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(Editor's note: This article originally appeared on Jacobin.)
At first glance, the gay rights movement in Argentina looks oddly familiar to an American. In the early 1970s, gays and lesbians began forming political organizations, advocating for other queers to come out of the closet, and demanding equal rights and an end to discrimination. Police repression at gay bars in the nation’s largest city lead to further politicization, as did an out lesbian appearing on television. Queers organized pride protests and parades, satellite organizations sprung up in less populated areas, and by 2009 gay marriage became the movement’s biggest issue.
What happened next might not sound as familiar. Just two years after gay marriage became legal in Argentina, the Law of Gender Equality was passed. Among other things, the law de-pathologizes trans identity, removing transphobic medical clearance requirements to change gender on their legal documents, and increasing access to gender affirming treatments through the public health system. If passing gay marriage in a heavily Catholic country — with the archbishop of Buenos Aires threatening to wage “God’s war” in opposition — seems difficult, then passing one of the world’s most progressive laws for trans rights would seem an impossible accomplishment.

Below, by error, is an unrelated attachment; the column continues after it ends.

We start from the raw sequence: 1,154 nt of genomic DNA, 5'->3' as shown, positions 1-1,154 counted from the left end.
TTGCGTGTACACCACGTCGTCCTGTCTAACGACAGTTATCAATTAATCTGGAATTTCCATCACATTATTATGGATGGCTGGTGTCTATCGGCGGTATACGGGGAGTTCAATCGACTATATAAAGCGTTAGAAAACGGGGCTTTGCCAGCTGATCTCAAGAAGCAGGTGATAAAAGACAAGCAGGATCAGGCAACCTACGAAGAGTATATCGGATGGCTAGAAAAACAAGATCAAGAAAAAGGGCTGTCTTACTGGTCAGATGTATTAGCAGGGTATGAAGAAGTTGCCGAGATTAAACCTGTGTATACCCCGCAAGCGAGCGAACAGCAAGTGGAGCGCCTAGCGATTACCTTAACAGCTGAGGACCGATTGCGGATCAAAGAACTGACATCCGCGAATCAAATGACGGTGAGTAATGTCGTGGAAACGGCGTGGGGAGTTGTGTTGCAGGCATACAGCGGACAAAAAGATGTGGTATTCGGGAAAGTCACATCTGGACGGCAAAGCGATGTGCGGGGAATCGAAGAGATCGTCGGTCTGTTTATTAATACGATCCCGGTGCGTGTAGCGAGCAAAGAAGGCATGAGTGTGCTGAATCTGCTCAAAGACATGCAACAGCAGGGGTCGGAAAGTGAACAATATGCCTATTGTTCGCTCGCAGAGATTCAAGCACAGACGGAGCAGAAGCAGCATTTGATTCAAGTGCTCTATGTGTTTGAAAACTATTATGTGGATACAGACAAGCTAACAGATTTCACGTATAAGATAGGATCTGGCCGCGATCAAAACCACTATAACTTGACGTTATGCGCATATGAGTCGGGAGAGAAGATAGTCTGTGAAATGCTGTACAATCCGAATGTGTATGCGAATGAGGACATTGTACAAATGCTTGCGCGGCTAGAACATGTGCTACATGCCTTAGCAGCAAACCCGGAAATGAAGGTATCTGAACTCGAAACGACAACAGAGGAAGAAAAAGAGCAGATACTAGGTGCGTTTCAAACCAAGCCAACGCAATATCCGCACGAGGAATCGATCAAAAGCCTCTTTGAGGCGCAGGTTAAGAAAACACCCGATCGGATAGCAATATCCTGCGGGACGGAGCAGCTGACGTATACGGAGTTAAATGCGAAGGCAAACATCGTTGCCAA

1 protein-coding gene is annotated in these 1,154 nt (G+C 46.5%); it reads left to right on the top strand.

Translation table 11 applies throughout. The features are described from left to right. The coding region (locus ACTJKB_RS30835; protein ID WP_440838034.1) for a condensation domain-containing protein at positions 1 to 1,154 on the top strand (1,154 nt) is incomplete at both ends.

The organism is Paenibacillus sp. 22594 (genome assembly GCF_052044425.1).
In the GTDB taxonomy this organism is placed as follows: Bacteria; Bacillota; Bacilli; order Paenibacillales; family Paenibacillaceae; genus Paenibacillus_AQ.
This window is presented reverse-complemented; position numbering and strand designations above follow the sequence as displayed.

Argentina’s gay rights movement is distinct from our own, and demonstrates that the same law can resonate differently depending on how it is situated in a larger political movement. Even as a vocal opponent of gay marriage in the US, it’s apparent to me that even if the change directly wrought by gay marriage is neutral at best, regressive at worst, the political logic behind it made it a justifiable and perhaps brilliant first step.
The most powerful organization is a federation of local groups of gays, lesbians, bisexuals, and trans folks from across the economic spectrum, who have committed to supporting social and cultural changes that affect all or part of the coalition. In contrast, the mainstream American gay rights movement, has missed the potential for long-term solidarity in this sort of campaign, instead burning bridges and insisting that marriage itself is the ultimate goal.
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